A community coalition, which includes the Green Party of Georgia, meets with GA corrections officials

Bruce Dixon is a member of the Green Party of Georgia State Committee. The article, excerpted below, appears on the website of Black Agenda Report where Dixon is a managing editor, and was republished on 12/24/2010 at San Francisco Bay View, a national black newspaper:

Community Coalition Meets With GA Corrections Officials, Visits First Prison. What Would Dr. King Say or Do?

Eight days after the start of Georgia’s historic prisoner’s strike, in which thousands of inmates in at least six prisons refused to leave their cells, demanding wages for work, education and self-improvement programs, medical care, better access to their families and more, representatives of the communities the inmates came from met in downtown Atlanta with state corrections officials. The community delegation, calling itself the Concerned Coalition to Protect Prisoners Rights, was headed by Ed Dubose of the NAACP of Georgia’s state conference, and included representatives from the US Human Rights Organization, the Nation of Islam, the Green Party of Georgia, The Ordinary Peoples Society, and attorneys from the ACLU of Georgia, the Texas Criminal Justice Coalition and elsewhere, along with state representative Roberta Abdul-Salaam…

In about three weeks we’ll all be celebrating the January 15 anniversary of Dr. Martin Luther King’s birth. Many have remarked on the great distance between the actual life and work of Dr. King and the empty plaster saint of nonviolence that some have turned him into. The truth is that the living Marin Luther King was a fearless opponent of injustice, a man unafraid of endorsing unpopular causes, so long as these causes were just. If Dr. King were alive today he would wrap his arms around the cause of Georgia’s and this nation’s prisoners. Work without wages is indeed close to slavery. Even if the 13th Amendment permits “involuntary servitude” of those convicted of crimes Dr. King might rightly observe, that this was passed almost a century and a half ago, and that many things “legal” are neither moral nor advisable.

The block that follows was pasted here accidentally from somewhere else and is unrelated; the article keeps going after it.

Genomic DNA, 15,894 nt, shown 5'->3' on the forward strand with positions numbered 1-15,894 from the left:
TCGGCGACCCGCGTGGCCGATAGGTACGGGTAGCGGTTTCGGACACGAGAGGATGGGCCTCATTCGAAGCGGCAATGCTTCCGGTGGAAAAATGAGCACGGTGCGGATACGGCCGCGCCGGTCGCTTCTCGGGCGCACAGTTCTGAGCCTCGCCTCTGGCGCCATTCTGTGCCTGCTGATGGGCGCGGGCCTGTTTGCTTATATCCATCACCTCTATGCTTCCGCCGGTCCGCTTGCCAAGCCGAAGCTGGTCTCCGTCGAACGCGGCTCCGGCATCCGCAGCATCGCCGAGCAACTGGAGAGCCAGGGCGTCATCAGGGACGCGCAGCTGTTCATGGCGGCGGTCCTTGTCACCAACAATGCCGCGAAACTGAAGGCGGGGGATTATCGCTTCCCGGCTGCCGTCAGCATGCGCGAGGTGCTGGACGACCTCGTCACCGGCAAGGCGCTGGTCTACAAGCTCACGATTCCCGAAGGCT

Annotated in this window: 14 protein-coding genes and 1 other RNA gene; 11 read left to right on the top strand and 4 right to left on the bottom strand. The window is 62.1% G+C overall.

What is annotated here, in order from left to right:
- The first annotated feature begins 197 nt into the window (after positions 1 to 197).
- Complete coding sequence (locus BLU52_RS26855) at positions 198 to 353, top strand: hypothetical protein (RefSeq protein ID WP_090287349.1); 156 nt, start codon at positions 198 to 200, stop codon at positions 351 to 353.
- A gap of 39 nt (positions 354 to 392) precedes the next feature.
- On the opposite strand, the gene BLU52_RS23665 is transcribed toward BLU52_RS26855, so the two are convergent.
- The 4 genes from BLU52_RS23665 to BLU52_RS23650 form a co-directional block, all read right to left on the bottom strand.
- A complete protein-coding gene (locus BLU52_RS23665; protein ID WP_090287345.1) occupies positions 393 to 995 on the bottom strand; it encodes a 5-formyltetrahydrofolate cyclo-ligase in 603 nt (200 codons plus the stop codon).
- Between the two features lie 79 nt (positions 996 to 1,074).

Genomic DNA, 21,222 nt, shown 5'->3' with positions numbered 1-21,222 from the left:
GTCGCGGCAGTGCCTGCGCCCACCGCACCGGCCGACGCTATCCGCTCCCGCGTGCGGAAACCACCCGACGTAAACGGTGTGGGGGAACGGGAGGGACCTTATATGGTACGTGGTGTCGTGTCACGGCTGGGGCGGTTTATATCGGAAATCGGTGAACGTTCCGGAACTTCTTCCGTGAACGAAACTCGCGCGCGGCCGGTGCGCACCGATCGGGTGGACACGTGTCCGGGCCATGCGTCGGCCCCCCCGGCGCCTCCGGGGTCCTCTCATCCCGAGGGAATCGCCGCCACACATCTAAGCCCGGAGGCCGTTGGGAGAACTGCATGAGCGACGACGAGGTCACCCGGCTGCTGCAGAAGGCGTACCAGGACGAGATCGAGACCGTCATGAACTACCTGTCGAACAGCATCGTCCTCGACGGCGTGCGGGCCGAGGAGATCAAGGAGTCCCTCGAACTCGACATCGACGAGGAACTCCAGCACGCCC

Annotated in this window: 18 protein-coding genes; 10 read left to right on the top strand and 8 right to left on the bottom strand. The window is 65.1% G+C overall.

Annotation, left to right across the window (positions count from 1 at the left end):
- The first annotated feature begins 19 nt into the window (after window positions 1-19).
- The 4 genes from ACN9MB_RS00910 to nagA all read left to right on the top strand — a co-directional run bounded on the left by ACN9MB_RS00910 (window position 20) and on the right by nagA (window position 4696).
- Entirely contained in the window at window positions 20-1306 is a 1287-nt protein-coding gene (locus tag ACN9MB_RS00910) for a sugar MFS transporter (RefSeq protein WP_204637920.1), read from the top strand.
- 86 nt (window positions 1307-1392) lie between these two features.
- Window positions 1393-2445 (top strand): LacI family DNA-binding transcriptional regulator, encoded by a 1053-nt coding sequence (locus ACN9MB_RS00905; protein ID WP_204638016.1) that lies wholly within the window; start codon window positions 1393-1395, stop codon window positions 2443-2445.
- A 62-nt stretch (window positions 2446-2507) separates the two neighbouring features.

The U.S. has four and half percent of the world’s population and nearly twenty five percent of its prisoners…

Any holiday celebration, any dinner, parade, or commemoration of Dr. King’s life and work that does not embrace the cause of Georgia’s and the nation’s prisoners, that does not critically examine the facts America’s current policy of mass incarceration is an empty one, a hollow mockery of the man King was and the movement he stood for. More than twenty thousand in Atlanta march in observance of Dr. King’s life and work every year. The shiny new sanctuary of Ebeneezer Baptist Church is always filled with dignitaries on that day. Let’s see how many signs there are outside the church supporting the prisoners on King’s day in Atlanta and around the country. And let’s see if the dignitaries inside Ebeneezer can even bring themselves to mention the people behind the walls, the locked down and and the left out, who are truly Dr. King’s people. And ours.

Related story at IPR:

Georgia Green Party – free speech sacrificed for prison profits

3 thoughts on “A community coalition, which includes the Green Party of Georgia, meets with GA corrections officials

  1. Starchild

    Very well said, Bruce.

    Indeed, having the fruits of your labor either denied to you, or taken from you non-consensually — which means you worked non-consensually for the amount of time it took you to earn that money — is the very definition of slavery.

    Do you know where you got the statistic about the U.S. including about 4.5% of the world’s population but having about 25% of the world’s prisoners?

    I would like to be able to use that and cite a reliable source.

  2. Jack

    I don’t feel sorry for murderers and rapist. The only reason these people give a damn about prisoners is because they are black. The victims survey of over 100,000 people does in fact show that blacks are not the victims of “racism” but are in fact serving in prison for their crimes. Prison should be punishment. When blacks have a 72% out of wedlock birth rate and near 50% high school drop out rate what do you expect. The black community needs to stop making excuses and blaming everyone else for their problems. Everyone is responsible for his or her actions and that includes blacks.

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